Aerospace Club successfully launches balloon into space

The Aerospace Experimental Association is a club at FAU that is giving students the opportunity to learn about aerospace science while promoting interest in establishing an aerospace engineering program.


Photo from the balloon just before popping at 98,000 feet. Courtesy of Jake Pearman.

Jessica Abramsky, News Editor

Editor’s Note: This story will be updated when more information becomes available.

The Aerospace Experimental Association (AXA) successfully completed a 112,000 foot balloon launch into space on March 28 in Duette, Fla., to test the effect radiation has on plants. 

The project took months to prepare due to collecting materials for the project, watching weather predictions, and determining an appropriate launch site.

AXA members advocate for starting an aerospace engineering major at FAU.

“At AXA our mission is to show students and anyone willing to learn about aerospace that it just takes one idea and collective determination to reach for the stars,” mechanical team member Dayanara Ochoa Rossell wrote in a statement.

The club hopes that they can continue to be successful in their projects as a way to show FAU that there should be an aerospace engineering degree program.

The launch of the high-altitude balloon was a joint-college effort, headed by Oscar Curet with the Department of Ocean and Mechanical Engineering, and Xing-Hai Zhang with the Department of Biology. The project had financial support from FAU WAVE, the College of Business’ Adams Center for Entrepreneurship, and the National Science Foundation’s I-CORPS Program at FAU, and FAU OURI.

“[Zhang’s] research focuses on radiation and plants and one of his studies that he did was he figured out how to genetically modify, I think it was tobacco and tomato plants, to make them radiation resistant, like cosmic and gamma radiation. And we’re taking that research and we’re going to prove it by sending it up and actually getting space radiation,” said Jake Pearman, president of AXA.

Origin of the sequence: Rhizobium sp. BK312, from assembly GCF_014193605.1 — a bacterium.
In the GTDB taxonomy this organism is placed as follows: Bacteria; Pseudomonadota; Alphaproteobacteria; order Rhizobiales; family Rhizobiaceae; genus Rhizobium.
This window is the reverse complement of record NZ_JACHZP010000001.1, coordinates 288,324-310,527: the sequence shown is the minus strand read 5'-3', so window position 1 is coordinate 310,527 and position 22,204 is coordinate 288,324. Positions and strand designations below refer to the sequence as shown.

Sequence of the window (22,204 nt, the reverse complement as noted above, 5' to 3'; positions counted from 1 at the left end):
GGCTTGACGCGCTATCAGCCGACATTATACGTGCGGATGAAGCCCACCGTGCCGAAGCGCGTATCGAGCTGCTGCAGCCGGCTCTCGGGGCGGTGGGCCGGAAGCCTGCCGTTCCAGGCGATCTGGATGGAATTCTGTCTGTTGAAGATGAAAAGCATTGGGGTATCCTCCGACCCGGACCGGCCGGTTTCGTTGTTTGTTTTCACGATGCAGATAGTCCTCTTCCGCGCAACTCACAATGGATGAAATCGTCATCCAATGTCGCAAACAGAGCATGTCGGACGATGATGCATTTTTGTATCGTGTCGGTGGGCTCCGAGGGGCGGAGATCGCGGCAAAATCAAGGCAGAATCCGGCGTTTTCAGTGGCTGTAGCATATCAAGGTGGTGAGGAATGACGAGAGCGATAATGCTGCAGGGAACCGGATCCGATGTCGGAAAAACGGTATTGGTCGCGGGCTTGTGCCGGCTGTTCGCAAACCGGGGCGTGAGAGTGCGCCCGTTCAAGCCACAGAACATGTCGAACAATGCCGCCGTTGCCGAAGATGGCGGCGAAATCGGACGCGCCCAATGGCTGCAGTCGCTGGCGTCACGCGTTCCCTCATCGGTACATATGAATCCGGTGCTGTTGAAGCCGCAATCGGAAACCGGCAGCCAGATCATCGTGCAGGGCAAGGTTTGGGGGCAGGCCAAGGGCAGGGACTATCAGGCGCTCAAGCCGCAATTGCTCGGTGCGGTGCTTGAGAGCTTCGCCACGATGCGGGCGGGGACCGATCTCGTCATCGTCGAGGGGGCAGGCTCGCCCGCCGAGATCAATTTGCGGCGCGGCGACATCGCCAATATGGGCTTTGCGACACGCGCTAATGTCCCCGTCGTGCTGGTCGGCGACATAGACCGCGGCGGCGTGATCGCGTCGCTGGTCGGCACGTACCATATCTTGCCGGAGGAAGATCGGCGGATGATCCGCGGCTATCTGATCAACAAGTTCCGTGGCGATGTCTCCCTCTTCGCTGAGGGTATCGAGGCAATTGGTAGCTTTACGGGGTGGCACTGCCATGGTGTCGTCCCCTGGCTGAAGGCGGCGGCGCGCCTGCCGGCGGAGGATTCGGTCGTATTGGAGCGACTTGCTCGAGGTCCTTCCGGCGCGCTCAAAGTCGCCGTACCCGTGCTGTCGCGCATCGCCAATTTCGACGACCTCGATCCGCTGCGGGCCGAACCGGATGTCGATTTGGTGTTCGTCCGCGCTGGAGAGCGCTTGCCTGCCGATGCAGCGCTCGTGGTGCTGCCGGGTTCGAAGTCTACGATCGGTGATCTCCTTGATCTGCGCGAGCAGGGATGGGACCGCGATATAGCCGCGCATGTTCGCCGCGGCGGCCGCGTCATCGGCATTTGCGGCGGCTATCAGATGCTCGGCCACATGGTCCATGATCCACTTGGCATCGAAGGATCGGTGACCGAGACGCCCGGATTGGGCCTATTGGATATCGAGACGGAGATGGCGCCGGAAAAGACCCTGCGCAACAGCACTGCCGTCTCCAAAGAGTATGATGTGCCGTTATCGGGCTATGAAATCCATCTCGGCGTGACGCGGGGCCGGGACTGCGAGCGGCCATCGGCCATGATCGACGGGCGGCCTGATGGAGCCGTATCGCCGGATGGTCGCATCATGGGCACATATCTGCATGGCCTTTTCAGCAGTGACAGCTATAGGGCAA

Pearman believes their biggest takeaways from the launch was never giving up and that hard work pays off. Andre Fernandes, the founding vice president, a designer and software coder for the club, echoed Pearman’s biggest takeaways.

“Our first launch was a failure, but I think the success we felt at [this] launch let us understand that failure isn’t a bad thing, and that we learn more from failure than waiting for the perfect time (which never comes). As the saying goes, ‘a good plan executed now is better than a perfect plan executed later,’” Pearman wrote in a statement.

Fernandes said that everyone got excited when they had realized the launch would be a success.

“The launch went as successful as it could have went,” Fernandes said.

He said it was a “surreal” moment when the balloon mission was a success.

AXA currently does not have the results of the experiment as they are still culturing the plants and waiting for data. 

The purpose of the club is to give students the opportunity to learn about aerospace science and conduct experiments such as the high-altitude balloon launch, Pearman said. FAU’s College of Engineering does not offer an aerospace engineering degree, which the club says their roughly 30 members would be thrilled to have.

“Currently there is no Aerospace/Astronautical program at FAU and with this project/mission, more students will be able to join the school for aerospace and learn how we can contribute to the advancement of space exploration and be a part of NASA’s new upcoming missions,” Rossell wrote in a statement.

Jessica Abramsky is the News Editor for the University Press. For more information on this article or others, you can reach Jess at [email protected] or DM her on Instagram @jessabramsky.